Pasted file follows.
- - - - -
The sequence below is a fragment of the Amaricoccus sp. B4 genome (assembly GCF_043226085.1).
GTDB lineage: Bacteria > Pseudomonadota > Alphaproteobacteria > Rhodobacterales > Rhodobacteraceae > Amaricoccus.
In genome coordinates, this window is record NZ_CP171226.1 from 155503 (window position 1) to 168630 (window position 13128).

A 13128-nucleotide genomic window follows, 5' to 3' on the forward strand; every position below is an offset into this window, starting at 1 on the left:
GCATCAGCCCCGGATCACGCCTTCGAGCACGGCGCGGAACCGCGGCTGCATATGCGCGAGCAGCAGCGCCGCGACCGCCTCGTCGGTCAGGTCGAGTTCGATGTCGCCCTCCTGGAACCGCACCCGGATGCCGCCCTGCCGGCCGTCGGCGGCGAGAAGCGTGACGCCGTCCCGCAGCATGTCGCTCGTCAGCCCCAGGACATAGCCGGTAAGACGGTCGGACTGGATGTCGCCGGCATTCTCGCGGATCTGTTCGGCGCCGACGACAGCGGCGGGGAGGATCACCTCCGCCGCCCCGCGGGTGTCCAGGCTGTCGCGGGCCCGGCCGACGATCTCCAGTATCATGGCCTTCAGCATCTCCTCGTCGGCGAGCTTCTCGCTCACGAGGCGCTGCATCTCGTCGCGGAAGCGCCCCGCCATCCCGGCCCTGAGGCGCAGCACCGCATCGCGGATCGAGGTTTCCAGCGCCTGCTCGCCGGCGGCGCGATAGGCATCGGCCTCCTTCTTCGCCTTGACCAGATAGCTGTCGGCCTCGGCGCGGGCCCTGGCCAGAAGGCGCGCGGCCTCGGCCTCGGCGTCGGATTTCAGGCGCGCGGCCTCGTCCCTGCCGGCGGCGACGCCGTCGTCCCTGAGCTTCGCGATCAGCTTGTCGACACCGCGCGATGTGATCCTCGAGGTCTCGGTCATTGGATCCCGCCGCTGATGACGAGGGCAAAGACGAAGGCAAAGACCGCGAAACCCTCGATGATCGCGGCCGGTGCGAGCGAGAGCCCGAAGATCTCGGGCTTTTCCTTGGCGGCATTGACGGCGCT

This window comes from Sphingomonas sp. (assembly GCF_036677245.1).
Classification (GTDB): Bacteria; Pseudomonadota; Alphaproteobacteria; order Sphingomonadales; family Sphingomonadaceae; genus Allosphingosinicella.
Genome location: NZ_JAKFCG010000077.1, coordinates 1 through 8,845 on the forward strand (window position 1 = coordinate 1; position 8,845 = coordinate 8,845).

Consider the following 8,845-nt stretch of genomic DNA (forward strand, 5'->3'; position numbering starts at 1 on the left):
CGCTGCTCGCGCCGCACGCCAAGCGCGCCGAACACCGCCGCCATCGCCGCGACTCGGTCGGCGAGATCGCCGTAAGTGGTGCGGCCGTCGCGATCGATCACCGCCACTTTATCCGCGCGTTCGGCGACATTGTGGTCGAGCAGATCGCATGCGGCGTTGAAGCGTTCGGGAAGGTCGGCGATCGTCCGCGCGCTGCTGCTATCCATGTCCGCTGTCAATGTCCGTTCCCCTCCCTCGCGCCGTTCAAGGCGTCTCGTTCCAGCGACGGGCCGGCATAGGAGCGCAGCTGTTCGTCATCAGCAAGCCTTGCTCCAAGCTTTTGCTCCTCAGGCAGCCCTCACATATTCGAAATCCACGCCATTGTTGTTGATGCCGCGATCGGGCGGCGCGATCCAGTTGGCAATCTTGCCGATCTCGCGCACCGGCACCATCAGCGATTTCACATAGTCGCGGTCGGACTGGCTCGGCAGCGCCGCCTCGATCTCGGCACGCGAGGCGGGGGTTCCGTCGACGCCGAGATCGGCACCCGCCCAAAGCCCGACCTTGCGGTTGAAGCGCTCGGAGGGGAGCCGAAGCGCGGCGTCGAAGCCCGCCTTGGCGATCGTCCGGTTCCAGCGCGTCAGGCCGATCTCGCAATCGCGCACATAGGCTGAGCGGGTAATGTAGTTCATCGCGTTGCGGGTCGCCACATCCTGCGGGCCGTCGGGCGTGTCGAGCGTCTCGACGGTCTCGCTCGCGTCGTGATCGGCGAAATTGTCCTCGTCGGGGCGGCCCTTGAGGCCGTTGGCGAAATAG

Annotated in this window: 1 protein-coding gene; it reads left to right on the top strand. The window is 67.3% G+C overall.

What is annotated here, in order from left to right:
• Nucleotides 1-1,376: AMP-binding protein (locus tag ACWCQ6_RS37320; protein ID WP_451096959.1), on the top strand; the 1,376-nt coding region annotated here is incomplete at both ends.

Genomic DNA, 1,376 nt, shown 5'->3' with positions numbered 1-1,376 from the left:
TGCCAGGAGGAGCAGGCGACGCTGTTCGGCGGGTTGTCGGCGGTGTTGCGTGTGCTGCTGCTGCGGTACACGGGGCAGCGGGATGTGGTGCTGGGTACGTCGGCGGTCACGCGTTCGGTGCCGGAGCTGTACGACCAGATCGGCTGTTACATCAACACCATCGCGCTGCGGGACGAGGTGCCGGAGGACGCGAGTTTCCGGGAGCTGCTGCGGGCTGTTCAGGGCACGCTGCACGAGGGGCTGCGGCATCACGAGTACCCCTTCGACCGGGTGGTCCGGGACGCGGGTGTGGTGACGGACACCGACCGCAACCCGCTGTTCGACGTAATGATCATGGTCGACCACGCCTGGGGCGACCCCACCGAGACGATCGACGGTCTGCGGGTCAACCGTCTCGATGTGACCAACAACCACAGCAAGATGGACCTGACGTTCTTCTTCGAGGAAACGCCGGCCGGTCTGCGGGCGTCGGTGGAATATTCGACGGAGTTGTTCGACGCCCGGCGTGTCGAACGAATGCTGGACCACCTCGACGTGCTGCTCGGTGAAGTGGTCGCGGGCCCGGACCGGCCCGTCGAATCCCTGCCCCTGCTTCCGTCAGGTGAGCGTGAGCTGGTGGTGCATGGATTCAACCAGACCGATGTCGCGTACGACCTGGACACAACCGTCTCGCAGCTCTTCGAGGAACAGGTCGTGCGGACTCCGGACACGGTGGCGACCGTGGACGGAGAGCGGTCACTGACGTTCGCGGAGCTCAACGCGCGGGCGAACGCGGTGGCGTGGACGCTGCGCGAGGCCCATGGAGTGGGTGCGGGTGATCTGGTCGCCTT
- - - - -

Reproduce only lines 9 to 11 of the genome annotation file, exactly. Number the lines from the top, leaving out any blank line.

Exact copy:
Consider the following 8,845-nt stretch of genomic DNA (forward strand, 5'->3'; position numbering starts at 1 on the left):
CGCTGCTCGCGCCGCACGCCAAGCGCGCCGAACACCGCCGCCATCGCCGCGACTCGGTCGGCGAGATCGCCGTAAGTGGTGCGGCCGTCGCGATCGATCACCGCCACTTTATCCGCGCGTTCGGCGACATTGTGGTCGAGCAGATCGCATGCGGCGTTGAAGCGTTCGGGAAGGTCGGCGATCGTCCGCGCGCTGCTGCTATCCATGTCCGCTGTCAATGTCCGTTCCCCTCCCTCGCGCCGTTCAAGGCGTCTCGTTCCAGCGACGGGCCGGCATAGGAGCGCAGCTGTTCGTCATCAGCAAGCCTTGCTCCAAGCTTTTGCTCCTCAGGCAGCCCTCACATATTCGAAATCCACGCCATTGTTGTTGATGCCGCGATCGGGCGGCGCGATCCAGTTGGCAATCTTGCCGATCTCGCGCACCGGCACCATCAGCGATTTCACATAGTCGCGGTCGGACTGGCTCGGCAGCGCCGCCTCGATCTCGGCACGCGAGGCGGGGGTTCCGTCGACGCCGAGATCGGCACCCGCCCAAAGCCCGACCTTGCGGTTGAAGCGCTCGGAGGGGAGCCGAAGCGCGGCGTCGAAGCCCGCCTTGGCGATCGTCCGGTTCCAGCGCGTCAGGCCGATCTCGCAATCGCGCACATAGGCTGAGCGGGTAATGTAGTTCATCGCGTTGCGGGTCGCCACATCCTGCGGGCCGTCGGGCGTGTCGAGCGTCTCGACGGTCTCGCTCGCGTCGTGATCGGCGAAATTGTCCTCGTCGGGGCGGCCCTTGAGGCCGTTGGCGAAATAG

Annotated in this window: 1 protein-coding gene; it reads left to right on the top strand. The window is 67.3% G+C overall.